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Tonga Visitors Bureau

Tonga Royal Family and Culture

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Tonga’s Royal Family, The House of Tupou, is descended from three ancient Dynasties:

Tu’i Tonga; Tu’i Ha’atakalaua and Tu’i Kanokupolu. The House of Tupou is a continuation of the Tu’i Kanokupolu Dynasty. The present monarch, King George V was sworn in as King on 11 September 2006 and is the 23rd Tu’i Kanokupolu.

King Taufa’ahau Tupou IV of Tonga (first row on the left), the current King's father, died on 10th September 2006. He was 88 and had been on the throne since the death of his mother in 1965. His son became the new King (second row on the right), crowned King Siaosi Tupou V on 1st August 2008.

More about the Tonga Royal Family here...

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The Tu'i Malila was the pet tortoise of the Tongan Royal Family and lived from 1777 to 1965. Captain James Cook gave the tortoise as a gift to the Tu’i Tonga ruling in 1777. The tortoise was named Tu'i Malila, or King of Malila, after a royal residence at the ancient capital Mu'a on Tongatapu. For generations Tu'i Malila was kept as the Royal pet. The tortoise's mortal remains are preserved at the Museum of the Tonga National Centre.

Beginning of Tongan Expansionism

In 950 AD Tu’i Tonga ‘Aho’eitu started to expand his rule outside of Tonga. According to leading Tongan scholars, the Tongan and Samoan oral traditions indicate that the first Tu’i Tonga was the son of a Samoan Tui Manu’a who came to be deified as Tagaloa.

The Manu’a islands of Samoa were considered sacred by the early Tongan Kings as the ancestral homeland of the Tu’i Tonga dynasty and the abode of deities such as Tagaloa ‘Eitumatupu’a, Tonga Fusifonua, and Tavatavaimanuka. By the reign of the tenth Tu’i Tonga Momo and his successor, ‘Tu’itatui, the empire stretched from Tikopia in the west to Niue in the east. The realm contained Wallis and Futuna, Tokelau, Tuvalu, Rotuma, Nauru, Marquesas, Kiribati, Niue, Cook Islands and parts of Samoa, Fiji and the Solomon Islands. To better govern this enormous territory, the Tu’i Tongas moved the seat of power to the lagoon at Lapaha, Tongatapu. The influence of the Tu’i Tonga was renowned throughout the Pacific and many of the neighboring islands participated in the widespread trade of resources and new ideas.

 

This era of ancient prosperity was not to last, however. In AD 1535 Takalaua was assassinated by two foreigners while swimming in the lagoon at Mu’a. His successor, Kau’ulufonuafekai I, pursued the murderers all the way to Futuna where he killed them. Due to repeated assassination attempts on the Tu’i Tonga, Kau’ulufonuafekai established a new dynasty and named it “Tu’i Ha’atakalaua” in honor of his father. Upon his brother Mo’ungamotu’a, he bestowed the title of Tu’i Ha’a Takalaua. The new dynasty was to manage the everyday matters of the empire and although the position of Tu’i Tonga developed into that of national spiritual leader, authority over final life or death decisions of the people remained within this role.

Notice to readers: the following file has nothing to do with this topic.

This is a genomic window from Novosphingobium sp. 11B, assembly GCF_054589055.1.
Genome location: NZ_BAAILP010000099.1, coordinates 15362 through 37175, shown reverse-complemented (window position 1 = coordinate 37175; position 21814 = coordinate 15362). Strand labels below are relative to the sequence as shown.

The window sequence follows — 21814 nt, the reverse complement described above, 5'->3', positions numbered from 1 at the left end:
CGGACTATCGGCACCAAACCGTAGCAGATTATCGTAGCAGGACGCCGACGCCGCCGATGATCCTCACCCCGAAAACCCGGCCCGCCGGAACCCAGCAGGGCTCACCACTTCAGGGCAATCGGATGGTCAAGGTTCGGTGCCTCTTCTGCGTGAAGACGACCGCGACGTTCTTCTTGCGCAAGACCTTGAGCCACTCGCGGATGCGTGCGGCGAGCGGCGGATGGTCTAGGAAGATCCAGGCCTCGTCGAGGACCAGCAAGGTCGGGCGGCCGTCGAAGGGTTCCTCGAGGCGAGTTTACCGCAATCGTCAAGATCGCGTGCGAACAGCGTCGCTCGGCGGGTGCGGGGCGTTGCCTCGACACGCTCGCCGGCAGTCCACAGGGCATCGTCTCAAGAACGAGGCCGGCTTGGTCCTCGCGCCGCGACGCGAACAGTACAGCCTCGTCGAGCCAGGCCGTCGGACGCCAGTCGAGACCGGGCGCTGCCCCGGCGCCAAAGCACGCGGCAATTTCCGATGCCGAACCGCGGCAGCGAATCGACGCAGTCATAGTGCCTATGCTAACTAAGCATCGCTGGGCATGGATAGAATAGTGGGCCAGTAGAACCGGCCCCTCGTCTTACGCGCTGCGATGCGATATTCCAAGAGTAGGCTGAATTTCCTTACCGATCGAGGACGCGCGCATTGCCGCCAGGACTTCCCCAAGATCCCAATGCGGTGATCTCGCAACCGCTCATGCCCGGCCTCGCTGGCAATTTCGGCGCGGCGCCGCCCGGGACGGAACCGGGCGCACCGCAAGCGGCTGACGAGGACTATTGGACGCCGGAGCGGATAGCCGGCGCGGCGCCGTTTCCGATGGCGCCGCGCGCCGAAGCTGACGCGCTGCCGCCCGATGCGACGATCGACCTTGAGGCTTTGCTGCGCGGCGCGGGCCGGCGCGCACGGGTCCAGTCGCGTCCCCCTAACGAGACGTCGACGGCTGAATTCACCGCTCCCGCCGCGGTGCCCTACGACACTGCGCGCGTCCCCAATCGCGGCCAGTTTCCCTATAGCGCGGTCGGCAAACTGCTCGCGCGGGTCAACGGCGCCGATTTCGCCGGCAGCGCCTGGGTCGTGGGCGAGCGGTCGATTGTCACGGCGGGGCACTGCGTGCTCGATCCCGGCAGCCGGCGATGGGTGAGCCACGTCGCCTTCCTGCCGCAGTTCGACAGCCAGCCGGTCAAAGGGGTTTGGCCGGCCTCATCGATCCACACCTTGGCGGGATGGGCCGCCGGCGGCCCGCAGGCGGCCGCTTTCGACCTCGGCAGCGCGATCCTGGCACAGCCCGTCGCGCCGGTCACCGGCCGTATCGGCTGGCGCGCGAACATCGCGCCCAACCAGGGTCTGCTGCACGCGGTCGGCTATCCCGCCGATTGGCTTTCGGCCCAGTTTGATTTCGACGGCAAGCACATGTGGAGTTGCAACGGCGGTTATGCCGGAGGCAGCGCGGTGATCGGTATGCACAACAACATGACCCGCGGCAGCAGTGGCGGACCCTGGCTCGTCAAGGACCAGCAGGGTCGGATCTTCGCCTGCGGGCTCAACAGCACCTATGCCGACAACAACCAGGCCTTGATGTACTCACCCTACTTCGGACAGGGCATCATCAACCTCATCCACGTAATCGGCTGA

It was during this period that the Tu’i Tonga empire became Samoan in orientation. More ethnic Samoans ascended to the Tu’i Tonga throne, married Samoan women and resided in Samoa. Kau’ulufonua’s mother was a Samoan from Manu’a. Tu’i Tonga Kau’ulufonua II and Tu’i Tonga Puipuifatu were genetically half-Samoan and as they married Samoan women the succeeding Tu’i Tongas – Vakafuhu, Tapu’osi, and ‘Uluakimata – were allegedly more “Samoan” than “Tongan.”

 

Expansion (1200 – 1500)

 

In 1610, the 6th Tu’i Ha’a Takalaua, Mo’ungatonga, created the position of Tu’i Kanokupolu for his half-Samoan son, Ngata, dividing regional rule between them. However as time passed, the Tu’i Kanokupolu’s power became more and more dominant over Tonga. The Tu’i Kanokupolu dynasty oversaw the importation and institution of many Samoan policies and titles and, according to Tongan scholars, this Samoan approach to government and custom continues today in the modern Kingdom of Tonga.

 

Under the 10th Tu’i Tonga, Momo, and his son, Tu’itatui (11th Tu’i Tonga), the Empire was at its height of expansion. Tributes for the Tu’i Tonga were said to be exacted from all tributary chiefdoms in the empire. This tribute was known as the ” ‘Inasi ” and was conducted annually at Mu’a following the harvest season when all nations subject to the Tu’i Tonga brought gifts for the king.

 

Captain Cook witnessed an ‘Inasi ceremony in 1777, in which he noticed many foreigners to Tonga, especially people from Fiji, Solomon Islands and Vanuatu. Many fine mats came into the possession of the Tongan royal families through chiefly marriages with Samoan noblewomen. These mats, including the Maneafaingaa and Tasiaeafe, are considered the crown jewels of the current Tupou line (which is derived matrilineally from Samoa).

 

The success of the Empire was largely based upon the Imperial Navy. The most common vessels were long distance double canoes fitted with triangular sails. The largest Tongan “kalia” canoes could carry up to 100 men. The large navy allowed for Tonga to become wealthy with large amounts of trade and tribute flowing into the Royal Treasury.